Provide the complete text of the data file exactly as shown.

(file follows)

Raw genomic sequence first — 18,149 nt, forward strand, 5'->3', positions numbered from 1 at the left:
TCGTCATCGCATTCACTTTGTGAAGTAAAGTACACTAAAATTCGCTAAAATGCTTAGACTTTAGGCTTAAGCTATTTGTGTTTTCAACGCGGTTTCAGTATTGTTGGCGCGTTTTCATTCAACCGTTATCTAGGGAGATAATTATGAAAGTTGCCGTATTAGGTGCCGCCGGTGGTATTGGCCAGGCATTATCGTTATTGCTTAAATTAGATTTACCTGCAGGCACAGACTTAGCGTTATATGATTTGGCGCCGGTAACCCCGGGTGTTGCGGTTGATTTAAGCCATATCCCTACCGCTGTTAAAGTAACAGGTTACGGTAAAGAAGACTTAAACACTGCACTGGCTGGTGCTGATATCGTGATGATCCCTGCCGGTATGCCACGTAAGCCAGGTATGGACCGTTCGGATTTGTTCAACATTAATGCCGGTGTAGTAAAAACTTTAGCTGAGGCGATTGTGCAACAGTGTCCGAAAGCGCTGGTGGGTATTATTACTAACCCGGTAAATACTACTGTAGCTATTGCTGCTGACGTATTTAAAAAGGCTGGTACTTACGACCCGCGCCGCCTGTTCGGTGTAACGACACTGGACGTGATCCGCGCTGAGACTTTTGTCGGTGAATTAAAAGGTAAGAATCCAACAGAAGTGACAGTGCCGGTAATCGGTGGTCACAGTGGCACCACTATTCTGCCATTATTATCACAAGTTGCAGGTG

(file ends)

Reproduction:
Raw genomic sequence first — 18,149 nt, forward strand, 5'->3', positions numbered from 1 at the left:
TCGTCATCGCATTCACTTTGTGAAGTAAAGTACACTAAAATTCGCTAAAATGCTTAGACTTTAGGCTTAAGCTATTTGTGTTTTCAACGCGGTTTCAGTATTGTTGGCGCGTTTTCATTCAACCGTTATCTAGGGAGATAATTATGAAAGTTGCCGTATTAGGTGCCGCCGGTGGTATTGGCCAGGCATTATCGTTATTGCTTAAATTAGATTTACCTGCAGGCACAGACTTAGCGTTATATGATTTGGCGCCGGTAACCCCGGGTGTTGCGGTTGATTTAAGCCATATCCCTACCGCTGTTAAAGTAACAGGTTACGGTAAAGAAGACTTAAACACTGCACTGGCTGGTGCTGATATCGTGATGATCCCTGCCGGTATGCCACGTAAGCCAGGTATGGACCGTTCGGATTTGTTCAACATTAATGCCGGTGTAGTAAAAACTTTAGCTGAGGCGATTGTGCAACAGTGTCCGAAAGCGCTGGTGGGTATTATTACTAACCCGGTAAATACTACTGTAGCTATTGCTGCTGACGTATTTAAAAAGGCTGGTACTTACGACCCGCGCCGCCTGTTCGGTGTAACGACACTGGACGTGATCCGCGCTGAGACTTTTGTCGGTGAATTAAAAGGTAAGAATCCAACAGAAGTGACAGTGCCGGTAATCGGTGGTCACAGTGGCACCACTATTCTGCCATTATTATCACAAGTTGCAGGTG